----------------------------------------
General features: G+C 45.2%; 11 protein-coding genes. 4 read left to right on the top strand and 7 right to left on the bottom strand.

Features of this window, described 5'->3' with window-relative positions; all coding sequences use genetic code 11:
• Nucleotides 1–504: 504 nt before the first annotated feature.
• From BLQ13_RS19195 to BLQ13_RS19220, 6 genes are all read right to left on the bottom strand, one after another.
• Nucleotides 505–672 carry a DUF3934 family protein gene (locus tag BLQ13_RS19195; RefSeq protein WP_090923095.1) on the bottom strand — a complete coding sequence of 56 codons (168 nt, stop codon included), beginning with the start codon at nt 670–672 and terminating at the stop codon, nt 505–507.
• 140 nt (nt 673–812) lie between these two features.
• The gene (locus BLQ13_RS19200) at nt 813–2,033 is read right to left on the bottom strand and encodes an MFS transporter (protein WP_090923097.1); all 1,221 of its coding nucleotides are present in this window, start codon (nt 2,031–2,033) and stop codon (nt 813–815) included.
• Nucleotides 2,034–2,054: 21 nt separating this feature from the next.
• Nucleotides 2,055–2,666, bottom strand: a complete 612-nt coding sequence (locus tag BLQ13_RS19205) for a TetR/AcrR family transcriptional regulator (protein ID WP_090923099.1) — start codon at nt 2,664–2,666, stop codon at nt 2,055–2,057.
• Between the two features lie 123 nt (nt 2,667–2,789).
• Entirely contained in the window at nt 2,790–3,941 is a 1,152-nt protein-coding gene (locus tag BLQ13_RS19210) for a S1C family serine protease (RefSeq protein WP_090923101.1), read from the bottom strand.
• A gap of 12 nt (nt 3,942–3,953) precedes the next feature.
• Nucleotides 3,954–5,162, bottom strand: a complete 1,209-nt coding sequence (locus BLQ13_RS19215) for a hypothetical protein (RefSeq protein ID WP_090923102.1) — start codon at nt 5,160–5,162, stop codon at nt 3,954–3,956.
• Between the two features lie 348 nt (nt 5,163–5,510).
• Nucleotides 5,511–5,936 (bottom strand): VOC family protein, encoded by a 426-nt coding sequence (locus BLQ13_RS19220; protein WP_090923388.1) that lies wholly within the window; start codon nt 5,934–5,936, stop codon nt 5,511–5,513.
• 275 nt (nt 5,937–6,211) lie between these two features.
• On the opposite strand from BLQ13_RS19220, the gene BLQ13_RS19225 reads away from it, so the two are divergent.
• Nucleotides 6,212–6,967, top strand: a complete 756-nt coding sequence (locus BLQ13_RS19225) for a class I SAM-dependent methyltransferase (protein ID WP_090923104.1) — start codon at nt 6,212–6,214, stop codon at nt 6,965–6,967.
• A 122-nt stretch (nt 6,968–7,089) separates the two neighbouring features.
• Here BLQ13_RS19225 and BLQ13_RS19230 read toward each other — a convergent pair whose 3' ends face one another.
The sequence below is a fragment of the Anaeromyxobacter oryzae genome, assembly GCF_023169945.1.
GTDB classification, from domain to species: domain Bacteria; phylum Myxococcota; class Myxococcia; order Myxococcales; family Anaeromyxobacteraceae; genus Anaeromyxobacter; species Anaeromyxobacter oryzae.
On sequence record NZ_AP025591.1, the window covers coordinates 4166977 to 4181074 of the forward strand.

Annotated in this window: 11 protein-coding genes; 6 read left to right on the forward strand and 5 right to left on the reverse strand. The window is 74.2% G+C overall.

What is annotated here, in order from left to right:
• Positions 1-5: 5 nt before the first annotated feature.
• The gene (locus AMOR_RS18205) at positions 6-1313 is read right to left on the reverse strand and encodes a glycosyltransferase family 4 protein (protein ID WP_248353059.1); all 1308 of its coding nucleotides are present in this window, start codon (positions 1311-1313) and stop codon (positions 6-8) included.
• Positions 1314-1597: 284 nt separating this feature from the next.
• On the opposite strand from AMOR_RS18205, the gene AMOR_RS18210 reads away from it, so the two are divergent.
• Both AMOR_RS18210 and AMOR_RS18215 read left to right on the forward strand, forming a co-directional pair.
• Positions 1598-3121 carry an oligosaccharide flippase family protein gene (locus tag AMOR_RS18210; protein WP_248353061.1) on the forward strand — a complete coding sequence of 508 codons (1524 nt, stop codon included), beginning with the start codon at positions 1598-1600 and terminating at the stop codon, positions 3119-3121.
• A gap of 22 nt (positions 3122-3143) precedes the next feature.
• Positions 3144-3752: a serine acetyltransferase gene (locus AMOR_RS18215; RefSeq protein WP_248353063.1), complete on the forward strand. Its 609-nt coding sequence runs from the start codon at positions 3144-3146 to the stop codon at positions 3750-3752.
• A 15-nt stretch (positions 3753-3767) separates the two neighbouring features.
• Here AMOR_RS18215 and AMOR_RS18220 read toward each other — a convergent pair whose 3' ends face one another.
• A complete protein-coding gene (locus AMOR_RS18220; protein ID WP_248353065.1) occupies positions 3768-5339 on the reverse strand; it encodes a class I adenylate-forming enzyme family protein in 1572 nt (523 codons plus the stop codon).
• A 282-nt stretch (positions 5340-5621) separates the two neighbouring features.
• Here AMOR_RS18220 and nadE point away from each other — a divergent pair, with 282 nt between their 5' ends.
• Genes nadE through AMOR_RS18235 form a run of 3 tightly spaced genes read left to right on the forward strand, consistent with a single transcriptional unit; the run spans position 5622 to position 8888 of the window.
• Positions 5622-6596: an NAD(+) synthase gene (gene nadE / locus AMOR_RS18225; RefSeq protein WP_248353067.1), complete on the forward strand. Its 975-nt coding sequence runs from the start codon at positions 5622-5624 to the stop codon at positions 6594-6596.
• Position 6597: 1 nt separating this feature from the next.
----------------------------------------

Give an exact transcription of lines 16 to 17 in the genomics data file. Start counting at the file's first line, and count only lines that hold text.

• 275 nt (nt 5,937–6,211) lie between these two features.
• On the opposite strand from BLQ13_RS19220, the gene BLQ13_RS19225 reads away from it, so the two are divergent.